Bahrain’s imports from Israel will not be subject to distinctions between products made within Israel and those from settlements in occupied territory, the Bahraini trade minister said on Thursday, drawing a rebuke from the Palestinians.
Bahrain and the United Arab Emirates formalized ties with Israel on Sept. 15, in a U.S.-sponsored deal billed by the Gulf countries as being made possible by Israel’s shelving of a plan to annex West Bank settlements. Most world powers deem them illegal.
But Bahrain’s Industry, Commerce, and Tourism Minister Zayed bin Rashid al-Zayani voiced openness to settlement imports.
“We will treat Israeli products as Israeli products. So we have no issue with labeling or origin,” he told Reuters during a visit to Israel.
Under European Union guidelines, settlement products should be clearly labeled as such when exported to EU member countries. The Trump administration last month removed U.S. customs distinctions between goods made within Israel and in settlements.
Al-Zayani’s remarks were condemned by Wasel Abu Youssef of the Palestine Liberation Organization as “contradicting international and U.N. resolutions”.
He urged Arab countries not to import products from within Israel, either, in order to prevent it “stretching into Arab markets to strengthen its economy”.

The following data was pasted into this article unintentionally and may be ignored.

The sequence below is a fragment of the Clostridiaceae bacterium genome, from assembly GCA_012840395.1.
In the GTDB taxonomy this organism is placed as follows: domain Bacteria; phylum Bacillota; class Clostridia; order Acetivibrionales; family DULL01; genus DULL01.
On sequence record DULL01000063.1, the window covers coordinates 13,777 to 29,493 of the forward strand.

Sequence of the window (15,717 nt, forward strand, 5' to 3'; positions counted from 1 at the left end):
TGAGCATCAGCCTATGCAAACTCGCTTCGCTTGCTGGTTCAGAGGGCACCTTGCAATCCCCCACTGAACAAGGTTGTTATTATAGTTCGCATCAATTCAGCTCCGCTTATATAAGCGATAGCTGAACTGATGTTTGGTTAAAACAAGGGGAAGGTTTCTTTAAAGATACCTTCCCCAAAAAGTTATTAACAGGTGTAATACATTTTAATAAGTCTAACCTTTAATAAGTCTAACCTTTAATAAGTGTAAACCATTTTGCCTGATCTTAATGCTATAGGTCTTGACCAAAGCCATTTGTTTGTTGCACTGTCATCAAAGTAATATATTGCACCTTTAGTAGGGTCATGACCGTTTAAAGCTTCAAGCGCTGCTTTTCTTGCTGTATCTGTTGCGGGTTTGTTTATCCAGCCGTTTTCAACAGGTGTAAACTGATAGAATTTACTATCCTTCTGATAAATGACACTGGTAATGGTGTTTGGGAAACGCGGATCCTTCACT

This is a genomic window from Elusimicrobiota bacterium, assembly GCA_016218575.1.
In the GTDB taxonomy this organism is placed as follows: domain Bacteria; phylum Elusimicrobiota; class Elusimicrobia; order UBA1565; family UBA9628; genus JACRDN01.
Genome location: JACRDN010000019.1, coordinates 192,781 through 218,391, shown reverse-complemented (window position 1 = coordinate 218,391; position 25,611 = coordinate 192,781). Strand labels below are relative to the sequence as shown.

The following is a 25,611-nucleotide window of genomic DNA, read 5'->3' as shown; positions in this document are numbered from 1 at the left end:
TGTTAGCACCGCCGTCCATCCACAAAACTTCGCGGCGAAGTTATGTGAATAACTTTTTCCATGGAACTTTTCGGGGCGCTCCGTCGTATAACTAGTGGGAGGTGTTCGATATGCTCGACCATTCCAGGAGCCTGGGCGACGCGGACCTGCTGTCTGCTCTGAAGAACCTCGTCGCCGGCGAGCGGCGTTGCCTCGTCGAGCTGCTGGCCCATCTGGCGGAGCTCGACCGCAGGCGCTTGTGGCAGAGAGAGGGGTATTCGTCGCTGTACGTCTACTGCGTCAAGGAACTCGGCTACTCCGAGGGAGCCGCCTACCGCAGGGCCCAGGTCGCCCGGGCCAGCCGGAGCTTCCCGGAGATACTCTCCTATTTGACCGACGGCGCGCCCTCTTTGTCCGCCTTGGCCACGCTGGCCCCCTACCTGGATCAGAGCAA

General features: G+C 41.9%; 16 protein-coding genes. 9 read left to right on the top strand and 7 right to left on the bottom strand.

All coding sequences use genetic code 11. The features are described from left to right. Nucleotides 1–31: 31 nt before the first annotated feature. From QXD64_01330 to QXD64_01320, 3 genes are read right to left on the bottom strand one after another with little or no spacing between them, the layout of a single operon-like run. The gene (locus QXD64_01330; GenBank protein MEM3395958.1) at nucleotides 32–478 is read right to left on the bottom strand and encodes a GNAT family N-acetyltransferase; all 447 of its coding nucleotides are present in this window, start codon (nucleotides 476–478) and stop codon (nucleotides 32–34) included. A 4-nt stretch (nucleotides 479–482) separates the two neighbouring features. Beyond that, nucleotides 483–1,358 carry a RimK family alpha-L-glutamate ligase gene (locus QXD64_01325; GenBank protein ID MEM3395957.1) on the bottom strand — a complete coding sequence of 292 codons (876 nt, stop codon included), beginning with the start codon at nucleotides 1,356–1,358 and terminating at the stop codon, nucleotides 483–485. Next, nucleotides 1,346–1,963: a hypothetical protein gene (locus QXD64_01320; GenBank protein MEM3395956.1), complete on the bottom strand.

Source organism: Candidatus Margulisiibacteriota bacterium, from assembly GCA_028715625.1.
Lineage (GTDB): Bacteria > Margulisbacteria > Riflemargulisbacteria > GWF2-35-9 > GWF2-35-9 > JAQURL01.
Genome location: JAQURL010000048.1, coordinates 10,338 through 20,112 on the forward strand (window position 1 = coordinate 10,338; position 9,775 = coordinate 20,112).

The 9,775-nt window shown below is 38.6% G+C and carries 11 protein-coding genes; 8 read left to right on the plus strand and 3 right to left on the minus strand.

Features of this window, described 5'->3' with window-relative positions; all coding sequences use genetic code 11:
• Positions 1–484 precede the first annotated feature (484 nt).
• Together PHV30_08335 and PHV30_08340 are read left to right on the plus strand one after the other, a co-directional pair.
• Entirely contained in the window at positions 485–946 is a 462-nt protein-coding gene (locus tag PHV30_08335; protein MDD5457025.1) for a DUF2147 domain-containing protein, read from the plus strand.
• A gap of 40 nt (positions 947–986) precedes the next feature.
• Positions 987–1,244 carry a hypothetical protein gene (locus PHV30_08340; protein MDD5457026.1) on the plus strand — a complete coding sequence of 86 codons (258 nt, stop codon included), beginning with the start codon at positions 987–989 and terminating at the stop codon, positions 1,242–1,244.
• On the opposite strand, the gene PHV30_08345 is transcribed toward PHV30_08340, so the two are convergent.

The stateless Palestinians hope to create their own independent country in the West Bank, Gaza, and East Jerusalem, but the issue of Jewish settlements on land captured by Israel in the 1967 Middle East War has long been a stumbling block in the now-stalemated peace process.
They now fear that the warming ties between Gulf states and Israel, along with Trump’s strong support for Israel, have badly damaged their aspirations.
It was not clear what other Gulf states’ positions on imports from the settlements were. But an Israeli winery that uses grapes grown on the occupied Golan Heights said in September that its labels would be sold in the UAE.
Israel expects trade with Bahrain worth around $220 million in 2021, not including possible defense and tourism deals.
Al-Zayani said Bahraini carrier Gulf Air was tentatively scheduled to begin flights to Tel Aviv on Jan. 7, with shipping to follow.
“We are fascinated by how integrated IT and innovation sector in Israel has been embedded in every facet of life,” he said.
He played down speculation in Israel that its citizens visiting Bahrain could be at risk of reprisals for the assassination last Friday of a top Iranian nuclear scientist, which Tehran blamed on Israeli agents.
“We don’t see any threats, and therefore we don’t see any requirement for additional security or special treatment for Israelis,” he said.